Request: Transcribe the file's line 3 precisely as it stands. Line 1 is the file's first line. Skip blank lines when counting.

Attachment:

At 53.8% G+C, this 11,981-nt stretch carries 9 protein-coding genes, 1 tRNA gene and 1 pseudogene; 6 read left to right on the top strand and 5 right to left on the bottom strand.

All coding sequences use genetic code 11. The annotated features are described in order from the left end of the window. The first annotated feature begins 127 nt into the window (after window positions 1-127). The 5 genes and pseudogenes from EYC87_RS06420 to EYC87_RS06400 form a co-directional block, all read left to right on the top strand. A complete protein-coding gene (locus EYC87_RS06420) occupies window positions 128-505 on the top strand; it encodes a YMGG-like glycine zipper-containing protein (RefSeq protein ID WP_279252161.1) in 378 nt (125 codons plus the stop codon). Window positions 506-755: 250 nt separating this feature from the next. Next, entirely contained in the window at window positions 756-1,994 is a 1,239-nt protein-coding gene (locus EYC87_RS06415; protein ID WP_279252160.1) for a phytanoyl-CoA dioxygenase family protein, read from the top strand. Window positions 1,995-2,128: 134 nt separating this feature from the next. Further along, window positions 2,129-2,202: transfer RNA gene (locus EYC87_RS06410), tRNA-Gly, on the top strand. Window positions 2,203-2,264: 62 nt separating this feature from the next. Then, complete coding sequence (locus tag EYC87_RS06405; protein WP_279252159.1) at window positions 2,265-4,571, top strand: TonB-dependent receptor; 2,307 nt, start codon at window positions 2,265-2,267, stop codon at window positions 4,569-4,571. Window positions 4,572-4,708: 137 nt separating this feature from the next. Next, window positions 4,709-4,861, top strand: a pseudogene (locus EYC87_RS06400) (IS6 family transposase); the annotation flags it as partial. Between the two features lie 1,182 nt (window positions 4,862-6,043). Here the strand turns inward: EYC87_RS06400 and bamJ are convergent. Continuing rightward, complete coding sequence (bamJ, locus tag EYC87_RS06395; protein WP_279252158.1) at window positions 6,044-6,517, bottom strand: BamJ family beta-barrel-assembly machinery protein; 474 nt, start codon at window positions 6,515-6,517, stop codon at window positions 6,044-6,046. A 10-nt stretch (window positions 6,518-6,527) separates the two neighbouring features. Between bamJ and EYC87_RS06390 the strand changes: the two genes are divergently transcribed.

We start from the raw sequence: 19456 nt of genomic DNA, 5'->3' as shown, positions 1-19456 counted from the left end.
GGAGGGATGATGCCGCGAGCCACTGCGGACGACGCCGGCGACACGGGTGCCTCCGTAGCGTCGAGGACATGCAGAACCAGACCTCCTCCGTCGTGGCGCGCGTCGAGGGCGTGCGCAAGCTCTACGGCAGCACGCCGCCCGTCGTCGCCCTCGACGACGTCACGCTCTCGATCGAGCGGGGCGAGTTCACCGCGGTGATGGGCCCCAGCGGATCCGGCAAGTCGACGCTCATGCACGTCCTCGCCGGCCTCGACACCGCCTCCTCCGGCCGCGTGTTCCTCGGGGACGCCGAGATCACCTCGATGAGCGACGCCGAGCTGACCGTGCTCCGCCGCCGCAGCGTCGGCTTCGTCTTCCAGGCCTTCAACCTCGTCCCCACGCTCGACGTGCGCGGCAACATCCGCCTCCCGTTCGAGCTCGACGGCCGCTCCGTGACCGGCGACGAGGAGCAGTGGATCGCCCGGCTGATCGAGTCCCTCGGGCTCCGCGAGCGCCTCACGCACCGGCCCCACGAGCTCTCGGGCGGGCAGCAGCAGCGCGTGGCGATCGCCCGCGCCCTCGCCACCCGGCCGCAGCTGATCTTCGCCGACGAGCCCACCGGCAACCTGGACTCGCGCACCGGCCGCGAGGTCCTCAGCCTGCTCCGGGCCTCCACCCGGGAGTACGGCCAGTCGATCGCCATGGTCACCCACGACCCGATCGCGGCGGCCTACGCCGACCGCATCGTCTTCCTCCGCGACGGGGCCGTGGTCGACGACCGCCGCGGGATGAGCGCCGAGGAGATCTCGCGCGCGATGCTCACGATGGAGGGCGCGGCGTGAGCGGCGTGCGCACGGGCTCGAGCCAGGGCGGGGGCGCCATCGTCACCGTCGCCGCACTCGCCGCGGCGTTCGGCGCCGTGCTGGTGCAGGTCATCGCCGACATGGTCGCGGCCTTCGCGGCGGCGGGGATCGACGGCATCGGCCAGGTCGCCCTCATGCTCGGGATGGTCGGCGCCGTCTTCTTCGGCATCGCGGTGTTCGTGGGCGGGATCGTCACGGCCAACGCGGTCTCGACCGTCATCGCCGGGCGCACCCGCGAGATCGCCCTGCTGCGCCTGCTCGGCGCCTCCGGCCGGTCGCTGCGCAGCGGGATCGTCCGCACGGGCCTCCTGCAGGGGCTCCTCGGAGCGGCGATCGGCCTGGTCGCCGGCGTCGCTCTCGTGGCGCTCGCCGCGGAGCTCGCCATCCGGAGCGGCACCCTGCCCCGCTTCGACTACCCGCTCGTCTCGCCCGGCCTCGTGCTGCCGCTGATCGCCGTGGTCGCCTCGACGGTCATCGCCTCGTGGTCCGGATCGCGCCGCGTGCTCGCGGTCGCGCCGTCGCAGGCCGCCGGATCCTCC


We start from the raw sequence: 19456 nt of genomic DNA, 5'->3' as shown, positions 1-19456 counted from the left end.